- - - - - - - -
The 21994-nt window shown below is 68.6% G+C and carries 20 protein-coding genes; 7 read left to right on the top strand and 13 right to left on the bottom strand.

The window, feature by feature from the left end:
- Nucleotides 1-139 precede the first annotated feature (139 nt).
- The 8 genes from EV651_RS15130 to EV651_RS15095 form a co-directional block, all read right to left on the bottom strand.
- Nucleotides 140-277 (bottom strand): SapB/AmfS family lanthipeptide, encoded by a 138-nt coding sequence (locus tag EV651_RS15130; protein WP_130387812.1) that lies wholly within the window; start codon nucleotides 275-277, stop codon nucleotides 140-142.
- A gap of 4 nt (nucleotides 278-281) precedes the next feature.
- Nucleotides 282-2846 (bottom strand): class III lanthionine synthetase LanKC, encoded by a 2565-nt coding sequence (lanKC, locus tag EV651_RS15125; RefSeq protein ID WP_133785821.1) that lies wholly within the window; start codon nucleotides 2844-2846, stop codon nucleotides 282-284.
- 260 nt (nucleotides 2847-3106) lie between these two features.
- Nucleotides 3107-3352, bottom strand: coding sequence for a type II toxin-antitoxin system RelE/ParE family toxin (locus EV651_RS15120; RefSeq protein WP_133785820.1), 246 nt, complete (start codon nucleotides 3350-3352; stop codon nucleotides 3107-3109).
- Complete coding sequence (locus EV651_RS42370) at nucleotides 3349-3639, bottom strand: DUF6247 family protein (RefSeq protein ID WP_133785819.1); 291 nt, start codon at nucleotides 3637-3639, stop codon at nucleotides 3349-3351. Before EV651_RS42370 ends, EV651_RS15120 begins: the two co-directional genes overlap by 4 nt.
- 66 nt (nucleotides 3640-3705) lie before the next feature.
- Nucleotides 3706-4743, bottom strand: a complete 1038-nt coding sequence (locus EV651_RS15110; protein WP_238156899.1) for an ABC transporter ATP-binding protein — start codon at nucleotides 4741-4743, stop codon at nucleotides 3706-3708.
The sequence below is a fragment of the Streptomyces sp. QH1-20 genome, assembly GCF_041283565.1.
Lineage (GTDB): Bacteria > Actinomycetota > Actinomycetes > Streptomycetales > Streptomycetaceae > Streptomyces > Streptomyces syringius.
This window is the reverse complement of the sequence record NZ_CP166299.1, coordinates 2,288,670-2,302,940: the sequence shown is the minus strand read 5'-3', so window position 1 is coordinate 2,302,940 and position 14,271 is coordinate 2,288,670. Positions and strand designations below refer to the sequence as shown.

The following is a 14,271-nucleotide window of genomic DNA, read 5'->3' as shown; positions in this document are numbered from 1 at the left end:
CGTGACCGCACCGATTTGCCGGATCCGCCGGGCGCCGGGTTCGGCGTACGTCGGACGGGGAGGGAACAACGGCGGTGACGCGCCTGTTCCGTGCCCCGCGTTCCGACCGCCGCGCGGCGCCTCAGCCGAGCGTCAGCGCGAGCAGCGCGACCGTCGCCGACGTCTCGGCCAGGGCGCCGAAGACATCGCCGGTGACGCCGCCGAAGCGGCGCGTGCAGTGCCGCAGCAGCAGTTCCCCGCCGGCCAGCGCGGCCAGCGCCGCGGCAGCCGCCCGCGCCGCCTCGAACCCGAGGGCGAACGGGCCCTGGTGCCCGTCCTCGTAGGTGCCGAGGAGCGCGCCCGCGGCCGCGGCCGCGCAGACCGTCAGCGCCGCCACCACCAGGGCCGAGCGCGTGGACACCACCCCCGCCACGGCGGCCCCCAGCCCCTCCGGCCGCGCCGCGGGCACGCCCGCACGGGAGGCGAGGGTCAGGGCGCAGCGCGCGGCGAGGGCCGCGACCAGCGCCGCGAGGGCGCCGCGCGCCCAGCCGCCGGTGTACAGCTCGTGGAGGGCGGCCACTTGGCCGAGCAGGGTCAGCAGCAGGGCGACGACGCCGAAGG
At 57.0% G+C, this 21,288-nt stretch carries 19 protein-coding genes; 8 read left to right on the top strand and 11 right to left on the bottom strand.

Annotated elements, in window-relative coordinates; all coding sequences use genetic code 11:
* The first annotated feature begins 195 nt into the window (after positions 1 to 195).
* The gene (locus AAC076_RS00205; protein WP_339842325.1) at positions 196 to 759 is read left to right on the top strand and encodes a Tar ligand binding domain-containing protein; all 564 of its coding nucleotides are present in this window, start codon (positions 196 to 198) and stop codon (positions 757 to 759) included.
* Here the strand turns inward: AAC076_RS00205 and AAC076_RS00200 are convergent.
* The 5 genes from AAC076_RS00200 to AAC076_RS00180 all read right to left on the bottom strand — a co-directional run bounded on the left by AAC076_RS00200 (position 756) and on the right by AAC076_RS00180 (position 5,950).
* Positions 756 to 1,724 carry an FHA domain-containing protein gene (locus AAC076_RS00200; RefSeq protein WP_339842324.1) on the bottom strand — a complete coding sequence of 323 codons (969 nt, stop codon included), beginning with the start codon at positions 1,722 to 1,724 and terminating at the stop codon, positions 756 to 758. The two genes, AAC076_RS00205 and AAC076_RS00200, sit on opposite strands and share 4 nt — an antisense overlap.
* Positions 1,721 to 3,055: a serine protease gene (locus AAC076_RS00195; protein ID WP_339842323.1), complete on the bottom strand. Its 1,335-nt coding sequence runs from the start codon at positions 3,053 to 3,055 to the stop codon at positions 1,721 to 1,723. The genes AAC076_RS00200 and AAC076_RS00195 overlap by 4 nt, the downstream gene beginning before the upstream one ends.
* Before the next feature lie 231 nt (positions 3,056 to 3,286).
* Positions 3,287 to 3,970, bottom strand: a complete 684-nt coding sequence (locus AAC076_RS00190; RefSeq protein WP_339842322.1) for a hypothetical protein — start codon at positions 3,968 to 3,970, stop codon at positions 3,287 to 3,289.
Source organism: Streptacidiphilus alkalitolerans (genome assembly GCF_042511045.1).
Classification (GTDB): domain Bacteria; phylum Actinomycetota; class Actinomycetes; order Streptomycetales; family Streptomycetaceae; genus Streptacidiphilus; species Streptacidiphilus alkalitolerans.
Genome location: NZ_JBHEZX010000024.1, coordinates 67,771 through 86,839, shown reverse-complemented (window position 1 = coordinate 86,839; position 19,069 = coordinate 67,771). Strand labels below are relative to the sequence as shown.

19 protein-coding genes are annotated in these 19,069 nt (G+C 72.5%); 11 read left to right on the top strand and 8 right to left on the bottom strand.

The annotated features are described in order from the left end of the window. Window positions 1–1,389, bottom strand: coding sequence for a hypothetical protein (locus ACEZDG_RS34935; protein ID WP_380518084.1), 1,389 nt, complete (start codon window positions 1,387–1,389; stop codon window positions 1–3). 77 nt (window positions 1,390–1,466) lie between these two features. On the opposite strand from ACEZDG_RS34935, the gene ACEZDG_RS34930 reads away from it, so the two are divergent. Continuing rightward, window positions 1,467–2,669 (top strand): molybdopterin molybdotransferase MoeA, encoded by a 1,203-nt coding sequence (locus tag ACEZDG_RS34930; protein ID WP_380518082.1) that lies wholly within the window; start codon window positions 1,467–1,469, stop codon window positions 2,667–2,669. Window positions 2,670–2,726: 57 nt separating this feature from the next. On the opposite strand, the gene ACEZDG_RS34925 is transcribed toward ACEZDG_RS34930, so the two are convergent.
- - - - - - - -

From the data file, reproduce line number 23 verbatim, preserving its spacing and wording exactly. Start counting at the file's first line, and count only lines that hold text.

* The 5 genes from AAC076_RS00200 to AAC076_RS00180 all read right to left on the bottom strand — a co-directional run bounded on the left by AAC076_RS00200 (position 756) and on the right by AAC076_RS00180 (position 5,950).